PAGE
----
Wednesday, October 28, 2015

Curling's Newest Technology May Create New Rules

            Within the past weeks, a new technology has emerged that has caused a major debate in the curling community.  The new technology, often called “directional fabric,” apparently has the ability to change the sport entirely.
            Although this technology was never intended to be sold, it was recently used in competition which created an unfair competitive advantage.  Over forty elite players from a recent tournament gathered to sign a petition to ban this technology.  Another important effect of this technology is that it may force the sport to create new rules.  Curling had no previous rules banning any sort of technology as long as it did not intentionally damage the ice, but that is now being reconsidered.  This new technology works by carving tiny grooves into the ice, as opposed to just reducing the friction between the ice and the rock, allowing players to steer the puck more easily and even slow it down.  Interestingly enough, the first prototype broom was created by simply reversing the nylon cover on the broom head.  This allows the waterproof coating on the back of the nylon to come in contact with the ice, and the player to steer the rock more easily.
            This article really got me thinking, “Is technology advancing too quickly?”  Curling was originally played with brooms to sweep away snow from outdoor rinks, but with modern technology players are able to steer the rock with extreme precision.  This may make the sport more exciting to watch, but is this “directional fabric” the end of advancements in curling?  If they are planning to ban this fabric then people will ask why they still allow nylon covers at all.  Curling would be no fun to watch with just regular brooms, so the real struggle seems to be finding the correct balance in technology.  It seems comparable to baseball, and how players are not allowed to use certain types of bats.  However, if curling technology does come to a halt, sports that are making use of modern technology may overtake curling and make it obsolete.  Many physical sports, such as American Football and Hockey become more exciting to watch, because players often get hit hard.  New technologies in these sports help to prevent injuries such as concussions, permitting the sports to become increasingly physical. On the flip-side, if curling technology stops advancing spectators may view the sport as outdated and too easy, and therefore stop watching.  It is very difficult to predict the effects of “directional fabric,” but just as new smartphones replaced old landlines, we may see new sports begin to replace old ones.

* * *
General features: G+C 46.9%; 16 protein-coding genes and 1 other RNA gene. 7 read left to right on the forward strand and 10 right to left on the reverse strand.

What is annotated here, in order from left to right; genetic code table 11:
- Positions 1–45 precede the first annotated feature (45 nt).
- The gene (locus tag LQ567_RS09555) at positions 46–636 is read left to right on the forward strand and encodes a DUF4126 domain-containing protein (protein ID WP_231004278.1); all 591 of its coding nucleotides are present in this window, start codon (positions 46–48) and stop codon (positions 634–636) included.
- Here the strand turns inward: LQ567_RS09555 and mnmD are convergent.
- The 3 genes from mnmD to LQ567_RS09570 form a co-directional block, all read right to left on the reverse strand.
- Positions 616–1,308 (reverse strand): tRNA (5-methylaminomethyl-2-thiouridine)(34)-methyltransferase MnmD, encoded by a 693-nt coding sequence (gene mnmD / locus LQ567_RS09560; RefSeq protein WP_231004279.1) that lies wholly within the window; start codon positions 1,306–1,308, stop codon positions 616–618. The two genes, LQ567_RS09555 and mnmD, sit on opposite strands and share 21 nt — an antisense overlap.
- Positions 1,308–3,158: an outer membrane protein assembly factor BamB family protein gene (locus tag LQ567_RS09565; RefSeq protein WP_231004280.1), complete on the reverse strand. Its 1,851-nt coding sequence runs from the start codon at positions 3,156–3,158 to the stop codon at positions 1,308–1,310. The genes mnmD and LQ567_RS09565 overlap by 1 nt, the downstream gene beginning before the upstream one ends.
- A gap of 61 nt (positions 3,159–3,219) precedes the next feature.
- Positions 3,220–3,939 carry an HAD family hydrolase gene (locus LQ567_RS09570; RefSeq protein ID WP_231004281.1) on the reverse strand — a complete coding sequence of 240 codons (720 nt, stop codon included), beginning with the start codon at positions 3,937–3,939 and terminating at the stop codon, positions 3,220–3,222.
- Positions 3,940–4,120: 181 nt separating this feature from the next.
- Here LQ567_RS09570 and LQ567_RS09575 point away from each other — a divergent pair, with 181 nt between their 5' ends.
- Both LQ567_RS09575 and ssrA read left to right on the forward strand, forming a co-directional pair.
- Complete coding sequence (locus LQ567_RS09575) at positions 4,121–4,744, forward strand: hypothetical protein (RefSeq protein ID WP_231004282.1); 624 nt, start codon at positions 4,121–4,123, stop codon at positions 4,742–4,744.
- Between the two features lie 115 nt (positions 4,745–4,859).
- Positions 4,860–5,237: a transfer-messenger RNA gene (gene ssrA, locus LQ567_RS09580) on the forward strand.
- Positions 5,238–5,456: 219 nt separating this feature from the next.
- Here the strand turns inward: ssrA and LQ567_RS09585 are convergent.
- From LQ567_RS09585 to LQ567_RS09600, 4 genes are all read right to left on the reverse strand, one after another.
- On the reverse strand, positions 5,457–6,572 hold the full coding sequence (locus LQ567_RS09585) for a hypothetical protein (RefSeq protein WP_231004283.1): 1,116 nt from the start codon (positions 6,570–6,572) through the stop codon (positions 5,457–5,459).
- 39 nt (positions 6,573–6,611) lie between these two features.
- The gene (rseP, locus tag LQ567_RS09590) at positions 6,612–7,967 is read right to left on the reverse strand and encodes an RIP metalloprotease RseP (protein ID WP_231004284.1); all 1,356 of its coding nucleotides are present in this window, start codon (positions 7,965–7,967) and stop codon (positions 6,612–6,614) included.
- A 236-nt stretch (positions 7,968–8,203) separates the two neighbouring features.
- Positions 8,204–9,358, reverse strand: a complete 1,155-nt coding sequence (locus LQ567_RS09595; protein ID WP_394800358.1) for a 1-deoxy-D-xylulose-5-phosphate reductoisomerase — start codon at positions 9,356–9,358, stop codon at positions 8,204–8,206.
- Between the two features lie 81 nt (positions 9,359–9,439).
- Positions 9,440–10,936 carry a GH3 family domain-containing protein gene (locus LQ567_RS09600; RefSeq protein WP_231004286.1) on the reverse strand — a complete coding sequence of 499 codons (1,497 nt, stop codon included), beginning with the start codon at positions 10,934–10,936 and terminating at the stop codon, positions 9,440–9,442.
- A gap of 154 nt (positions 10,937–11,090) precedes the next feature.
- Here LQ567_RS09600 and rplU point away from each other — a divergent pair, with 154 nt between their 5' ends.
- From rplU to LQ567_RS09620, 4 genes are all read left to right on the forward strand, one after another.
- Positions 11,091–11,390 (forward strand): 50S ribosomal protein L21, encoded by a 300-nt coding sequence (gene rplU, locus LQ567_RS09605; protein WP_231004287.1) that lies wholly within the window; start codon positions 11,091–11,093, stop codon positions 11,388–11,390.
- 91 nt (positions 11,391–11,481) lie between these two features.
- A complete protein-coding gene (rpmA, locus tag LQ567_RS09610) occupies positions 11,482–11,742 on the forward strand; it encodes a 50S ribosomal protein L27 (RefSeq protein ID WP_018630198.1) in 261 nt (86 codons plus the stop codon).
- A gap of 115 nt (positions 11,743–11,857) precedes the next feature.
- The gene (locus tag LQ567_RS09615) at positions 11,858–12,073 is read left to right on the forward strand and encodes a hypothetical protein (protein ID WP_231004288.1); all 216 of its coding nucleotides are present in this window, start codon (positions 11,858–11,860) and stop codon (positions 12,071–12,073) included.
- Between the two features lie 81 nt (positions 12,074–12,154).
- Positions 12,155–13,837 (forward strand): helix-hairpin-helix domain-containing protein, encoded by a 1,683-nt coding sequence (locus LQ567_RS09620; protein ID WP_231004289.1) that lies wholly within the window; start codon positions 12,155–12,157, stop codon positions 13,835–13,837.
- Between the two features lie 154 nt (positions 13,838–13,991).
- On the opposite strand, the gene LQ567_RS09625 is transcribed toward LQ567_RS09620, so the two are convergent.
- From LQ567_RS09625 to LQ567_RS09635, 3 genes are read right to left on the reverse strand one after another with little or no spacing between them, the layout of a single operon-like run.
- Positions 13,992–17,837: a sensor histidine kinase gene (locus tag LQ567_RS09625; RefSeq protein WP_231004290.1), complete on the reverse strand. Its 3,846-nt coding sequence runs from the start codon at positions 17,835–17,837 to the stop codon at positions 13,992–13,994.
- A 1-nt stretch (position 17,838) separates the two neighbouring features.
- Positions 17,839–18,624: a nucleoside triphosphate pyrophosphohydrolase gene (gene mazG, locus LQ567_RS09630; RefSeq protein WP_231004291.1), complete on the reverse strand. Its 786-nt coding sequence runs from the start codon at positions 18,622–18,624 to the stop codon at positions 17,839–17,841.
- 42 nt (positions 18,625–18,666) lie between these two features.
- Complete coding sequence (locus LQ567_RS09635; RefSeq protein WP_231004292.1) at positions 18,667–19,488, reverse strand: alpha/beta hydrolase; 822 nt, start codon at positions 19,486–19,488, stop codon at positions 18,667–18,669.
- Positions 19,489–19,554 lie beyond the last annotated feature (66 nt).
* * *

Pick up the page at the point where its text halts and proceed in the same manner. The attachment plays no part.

1. I feel as though the sport of curling shouldn't be affected at all by this new technology as long as it is adopted by the entire sport of curling. While right now this new technology is seen as an advantage, wide spread adoption of this technology will heighten the game to a new level of competitiveness. To use your example, hockey sticks, since the sports creation, have been made of wood, but over the years small improvements in the material used, such as hockey grip tape or carbon fiber sticks, has improved the sport; bringing the skills of hockey players up a level, making for better games. This is the same case with curling games, I remember watching the Sochi games in 2014, the great curling teams such as Canada, Norway, or Sweden would usually beat lesser teams pretty handedly, it took until the quarterfinals for the games to get interesting to watch. A technology such as "directional fabric" could level the playing field for other countries and lead to far more interesting games to watch.

  2. I think this is extremely interesting. My parents and I love sitting by the fire and watching curling in the Winter Olympics. Personally, I would still continue to do so even if they did or did not use this new fabric. Contact sports may seem more prominent in the United States, but curling is still prominent in countries that the person above mentioned (Canada, Norway, Sweeden). Furthermore, if this technology is available to everyone, then I don't think anyone would want to ban it. Most importantly though, I do not think that advancements in technology (such as this) change the fact that there is still a level of skill needed to do well in the sport. The material may make it easier, but it still does not do all the work for you. With more practice and familiarity to this new material, the players can adapt and will still work as hard, but will be able to choose greater results. The only issue I could see is that perhaps this material is too expensive that not all teams could afford it; however, that is something that comes with all pieces of equipment and cannot be changed.


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